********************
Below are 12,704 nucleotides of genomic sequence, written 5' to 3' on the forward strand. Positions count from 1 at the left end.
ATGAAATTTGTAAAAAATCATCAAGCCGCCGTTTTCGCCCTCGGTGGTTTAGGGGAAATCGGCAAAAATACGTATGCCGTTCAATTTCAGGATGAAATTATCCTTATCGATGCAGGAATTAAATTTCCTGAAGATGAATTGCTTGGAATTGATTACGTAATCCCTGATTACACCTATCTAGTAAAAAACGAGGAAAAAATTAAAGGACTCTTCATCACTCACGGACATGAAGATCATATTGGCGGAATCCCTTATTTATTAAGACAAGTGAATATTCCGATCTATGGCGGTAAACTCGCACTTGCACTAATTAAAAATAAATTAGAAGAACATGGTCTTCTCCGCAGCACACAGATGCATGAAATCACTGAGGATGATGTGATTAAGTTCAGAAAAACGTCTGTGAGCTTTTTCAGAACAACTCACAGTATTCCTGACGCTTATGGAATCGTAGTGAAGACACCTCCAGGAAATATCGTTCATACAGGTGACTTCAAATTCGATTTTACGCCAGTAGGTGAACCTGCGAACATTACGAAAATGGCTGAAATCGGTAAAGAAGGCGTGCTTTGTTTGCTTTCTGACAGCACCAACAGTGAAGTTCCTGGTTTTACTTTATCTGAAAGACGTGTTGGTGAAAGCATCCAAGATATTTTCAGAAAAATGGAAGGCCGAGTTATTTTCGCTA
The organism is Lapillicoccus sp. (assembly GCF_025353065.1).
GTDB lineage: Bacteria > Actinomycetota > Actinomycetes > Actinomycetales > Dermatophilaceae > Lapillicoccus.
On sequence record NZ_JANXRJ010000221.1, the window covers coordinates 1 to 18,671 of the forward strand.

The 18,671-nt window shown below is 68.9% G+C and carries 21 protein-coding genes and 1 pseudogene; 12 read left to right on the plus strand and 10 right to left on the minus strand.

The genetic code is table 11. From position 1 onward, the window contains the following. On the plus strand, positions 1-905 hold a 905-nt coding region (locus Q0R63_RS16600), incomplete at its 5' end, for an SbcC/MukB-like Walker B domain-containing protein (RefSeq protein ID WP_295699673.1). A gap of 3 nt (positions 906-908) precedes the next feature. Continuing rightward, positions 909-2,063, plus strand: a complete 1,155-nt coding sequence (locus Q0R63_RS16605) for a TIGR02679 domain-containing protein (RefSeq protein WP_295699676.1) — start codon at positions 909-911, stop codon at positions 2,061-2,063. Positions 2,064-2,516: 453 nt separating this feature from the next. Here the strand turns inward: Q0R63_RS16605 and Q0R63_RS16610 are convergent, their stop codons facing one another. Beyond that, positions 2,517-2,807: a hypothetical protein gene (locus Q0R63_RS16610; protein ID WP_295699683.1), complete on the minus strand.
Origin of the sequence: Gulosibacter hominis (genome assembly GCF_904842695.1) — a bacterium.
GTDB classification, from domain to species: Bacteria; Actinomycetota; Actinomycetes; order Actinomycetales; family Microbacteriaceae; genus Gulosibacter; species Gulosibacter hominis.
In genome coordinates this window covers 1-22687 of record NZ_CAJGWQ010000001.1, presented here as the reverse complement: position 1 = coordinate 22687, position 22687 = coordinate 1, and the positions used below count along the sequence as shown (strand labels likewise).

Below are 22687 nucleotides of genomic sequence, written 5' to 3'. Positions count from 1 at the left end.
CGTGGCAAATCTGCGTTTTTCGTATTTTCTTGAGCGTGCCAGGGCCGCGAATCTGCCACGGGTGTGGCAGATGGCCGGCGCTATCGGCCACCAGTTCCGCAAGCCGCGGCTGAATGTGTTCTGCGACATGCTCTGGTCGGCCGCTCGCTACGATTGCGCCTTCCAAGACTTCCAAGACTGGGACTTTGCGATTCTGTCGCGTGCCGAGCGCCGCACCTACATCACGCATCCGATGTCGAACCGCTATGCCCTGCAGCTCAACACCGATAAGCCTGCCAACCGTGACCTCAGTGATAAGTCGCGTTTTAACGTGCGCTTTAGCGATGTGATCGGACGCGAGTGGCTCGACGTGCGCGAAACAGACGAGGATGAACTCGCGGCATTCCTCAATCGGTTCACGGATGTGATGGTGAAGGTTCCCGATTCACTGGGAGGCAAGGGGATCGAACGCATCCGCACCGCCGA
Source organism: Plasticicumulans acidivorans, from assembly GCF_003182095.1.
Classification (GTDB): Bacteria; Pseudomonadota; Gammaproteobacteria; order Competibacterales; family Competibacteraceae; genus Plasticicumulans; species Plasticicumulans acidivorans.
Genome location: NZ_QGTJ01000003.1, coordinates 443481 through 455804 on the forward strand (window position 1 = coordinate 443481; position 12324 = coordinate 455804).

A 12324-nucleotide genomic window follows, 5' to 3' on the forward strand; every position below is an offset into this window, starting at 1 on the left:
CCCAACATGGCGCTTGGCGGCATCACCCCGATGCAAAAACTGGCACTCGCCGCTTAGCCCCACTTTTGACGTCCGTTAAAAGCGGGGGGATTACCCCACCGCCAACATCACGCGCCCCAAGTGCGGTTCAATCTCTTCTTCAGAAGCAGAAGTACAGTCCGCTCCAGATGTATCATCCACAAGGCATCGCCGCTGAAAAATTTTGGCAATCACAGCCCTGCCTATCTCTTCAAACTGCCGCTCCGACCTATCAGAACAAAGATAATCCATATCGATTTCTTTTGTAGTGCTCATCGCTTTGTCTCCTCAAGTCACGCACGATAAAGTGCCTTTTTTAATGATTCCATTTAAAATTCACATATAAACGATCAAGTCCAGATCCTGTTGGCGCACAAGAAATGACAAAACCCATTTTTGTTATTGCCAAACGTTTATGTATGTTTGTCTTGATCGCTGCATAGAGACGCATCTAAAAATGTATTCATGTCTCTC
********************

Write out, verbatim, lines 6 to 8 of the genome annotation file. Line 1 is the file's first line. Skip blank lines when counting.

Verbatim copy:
The 18,671-nt window shown below is 68.9% G+C and carries 21 protein-coding genes and 1 pseudogene; 12 read left to right on the plus strand and 10 right to left on the minus strand.

The genetic code is table 11. From position 1 onward, the window contains the following. On the plus strand, positions 1-905 hold a 905-nt coding region (locus Q0R63_RS16600), incomplete at its 5' end, for an SbcC/MukB-like Walker B domain-containing protein (RefSeq protein ID WP_295699673.1). A gap of 3 nt (positions 906-908) precedes the next feature. Continuing rightward, positions 909-2,063, plus strand: a complete 1,155-nt coding sequence (locus Q0R63_RS16605) for a TIGR02679 domain-containing protein (RefSeq protein WP_295699676.1) — start codon at positions 909-911, stop codon at positions 2,061-2,063. Positions 2,064-2,516: 453 nt separating this feature from the next. Here the strand turns inward: Q0R63_RS16605 and Q0R63_RS16610 are convergent, their stop codons facing one another. Beyond that, positions 2,517-2,807: a hypothetical protein gene (locus Q0R63_RS16610; protein ID WP_295699683.1), complete on the minus strand.
Origin of the sequence: Gulosibacter hominis (genome assembly GCF_904842695.1) — a bacterium.